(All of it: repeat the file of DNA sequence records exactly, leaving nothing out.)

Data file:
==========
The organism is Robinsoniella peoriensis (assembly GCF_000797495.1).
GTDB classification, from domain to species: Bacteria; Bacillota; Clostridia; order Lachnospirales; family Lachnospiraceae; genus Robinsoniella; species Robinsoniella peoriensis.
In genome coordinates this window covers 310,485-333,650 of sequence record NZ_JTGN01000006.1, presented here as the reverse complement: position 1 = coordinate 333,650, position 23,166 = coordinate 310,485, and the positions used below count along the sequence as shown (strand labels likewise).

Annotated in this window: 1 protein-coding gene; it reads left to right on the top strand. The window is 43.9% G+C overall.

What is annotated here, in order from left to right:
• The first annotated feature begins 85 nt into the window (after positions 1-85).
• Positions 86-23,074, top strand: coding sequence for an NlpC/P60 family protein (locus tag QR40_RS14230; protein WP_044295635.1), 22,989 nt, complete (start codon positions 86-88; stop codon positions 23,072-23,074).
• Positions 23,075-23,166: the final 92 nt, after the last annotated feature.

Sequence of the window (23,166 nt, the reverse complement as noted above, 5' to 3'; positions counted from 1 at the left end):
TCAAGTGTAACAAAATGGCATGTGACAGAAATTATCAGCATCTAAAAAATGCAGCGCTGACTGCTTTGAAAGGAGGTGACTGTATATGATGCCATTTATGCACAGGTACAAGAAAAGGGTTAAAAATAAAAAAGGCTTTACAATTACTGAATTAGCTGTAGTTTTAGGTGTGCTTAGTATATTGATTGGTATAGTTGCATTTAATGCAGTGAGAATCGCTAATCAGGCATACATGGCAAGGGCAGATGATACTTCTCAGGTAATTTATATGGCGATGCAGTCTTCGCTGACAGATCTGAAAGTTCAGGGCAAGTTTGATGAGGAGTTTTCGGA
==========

The organism is Robinsoniella peoriensis (assembly GCF_000797495.1).
GTDB classification, from domain to species: Bacteria; Bacillota; Clostridia; order Lachnospirales; family Lachnospiraceae; genus Robinsoniella; species Robinsoniella peoriensis.
In genome coordinates this window covers 310,485-333,650 of sequence record NZ_JTGN01000006.1, presented here as the reverse complement: position 1 = coordinate 333,650, position 23,166 = coordinate 310,485, and the positions used below count along the sequence as shown (strand labels likewise).

Annotated in this window: 1 protein-coding gene; it reads left to right on the top strand. The window is 43.9% G+C overall.

What is annotated here, in order from left to right:
• The first annotated feature begins 85 nt into the window (after positions 1-85).
• Positions 86-23,074, top strand: coding sequence for an NlpC/P60 family protein (locus tag QR40_RS14230; protein WP_044295635.1), 22,989 nt, complete (start codon positions 86-88; stop codon positions 23,072-23,074).
• Positions 23,075-23,166: the final 92 nt, after the last annotated feature.

Sequence of the window (23,166 nt, the reverse complement as noted above, 5' to 3'; positions counted from 1 at the left end):
TCAAGTGTAACAAAATGGCATGTGACAGAAATTATCAGCATCTAAAAAATGCAGCGCTGACTGCTTTGAAAGGAGGTGACTGTATATGATGCCATTTATGCACAGGTACAAGAAAAGGGTTAAAAATAAAAAAGGCTTTACAATTACTGAATTAGCTGTAGTTTTAGGTGTGCTTAGTATATTGATTGGTATAGTTGCATTTAATGCAGTGAGAATCGCTAATCAGGCATACATGGCAAGGGCAGATGATACTTCTCAGGTAATTTATATGGCGATGCAGTCTTCGCTGACAGATCTGAAAGTTCAGGGCAAGTTTGATGAGGAGTTTTCGGA